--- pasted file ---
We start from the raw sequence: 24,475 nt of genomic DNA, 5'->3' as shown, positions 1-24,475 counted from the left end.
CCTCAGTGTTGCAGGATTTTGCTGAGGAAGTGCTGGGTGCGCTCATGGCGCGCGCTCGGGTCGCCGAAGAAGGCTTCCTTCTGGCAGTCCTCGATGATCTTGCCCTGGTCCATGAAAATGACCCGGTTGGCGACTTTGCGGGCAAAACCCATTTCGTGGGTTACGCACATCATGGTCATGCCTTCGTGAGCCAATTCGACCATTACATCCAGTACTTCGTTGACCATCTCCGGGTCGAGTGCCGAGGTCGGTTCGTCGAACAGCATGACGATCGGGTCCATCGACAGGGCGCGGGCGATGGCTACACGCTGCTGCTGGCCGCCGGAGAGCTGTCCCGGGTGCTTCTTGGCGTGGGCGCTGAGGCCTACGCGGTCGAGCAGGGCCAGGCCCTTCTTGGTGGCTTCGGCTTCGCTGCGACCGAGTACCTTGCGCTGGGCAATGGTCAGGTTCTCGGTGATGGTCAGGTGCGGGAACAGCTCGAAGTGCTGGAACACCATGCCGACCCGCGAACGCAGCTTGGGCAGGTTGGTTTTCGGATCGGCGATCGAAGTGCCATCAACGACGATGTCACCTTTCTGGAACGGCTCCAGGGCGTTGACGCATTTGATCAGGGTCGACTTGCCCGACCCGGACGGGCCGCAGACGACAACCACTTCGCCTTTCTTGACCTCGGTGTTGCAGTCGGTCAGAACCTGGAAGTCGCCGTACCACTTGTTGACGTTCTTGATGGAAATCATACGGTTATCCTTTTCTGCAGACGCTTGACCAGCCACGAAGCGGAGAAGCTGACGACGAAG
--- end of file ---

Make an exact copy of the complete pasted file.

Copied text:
We start from the raw sequence: 24,475 nt of genomic DNA, 5'->3' as shown, positions 1-24,475 counted from the left end.
CCTCAGTGTTGCAGGATTTTGCTGAGGAAGTGCTGGGTGCGCTCATGGCGCGCGCTCGGGTCGCCGAAGAAGGCTTCCTTCTGGCAGTCCTCGATGATCTTGCCCTGGTCCATGAAAATGACCCGGTTGGCGACTTTGCGGGCAAAACCCATTTCGTGGGTTACGCACATCATGGTCATGCCTTCGTGAGCCAATTCGACCATTACATCCAGTACTTCGTTGACCATCTCCGGGTCGAGTGCCGAGGTCGGTTCGTCGAACAGCATGACGATCGGGTCCATCGACAGGGCGCGGGCGATGGCTACACGCTGCTGCTGGCCGCCGGAGAGCTGTCCCGGGTGCTTCTTGGCGTGGGCGCTGAGGCCTACGCGGTCGAGCAGGGCCAGGCCCTTCTTGGTGGCTTCGGCTTCGCTGCGACCGAGTACCTTGCGCTGGGCAATGGTCAGGTTCTCGGTGATGGTCAGGTGCGGGAACAGCTCGAAGTGCTGGAACACCATGCCGACCCGCGAACGCAGCTTGGGCAGGTTGGTTTTCGGATCGGCGATCGAAGTGCCATCAACGACGATGTCACCTTTCTGGAACGGCTCCAGGGCGTTGACGCATTTGATCAGGGTCGACTTGCCCGACCCGGACGGGCCGCAGACGACAACCACTTCGCCTTTCTTGACCTCGGTGTTGCAGTCGGTCAGAACCTGGAAGTCGCCGTACCACTTGTTGACGTTCTTGATGGAAATCATACGGTTATCCTTTTCTGCAGACGCTTGACCAGCCACGAAGCGGAGAAGCTGACGACGAAG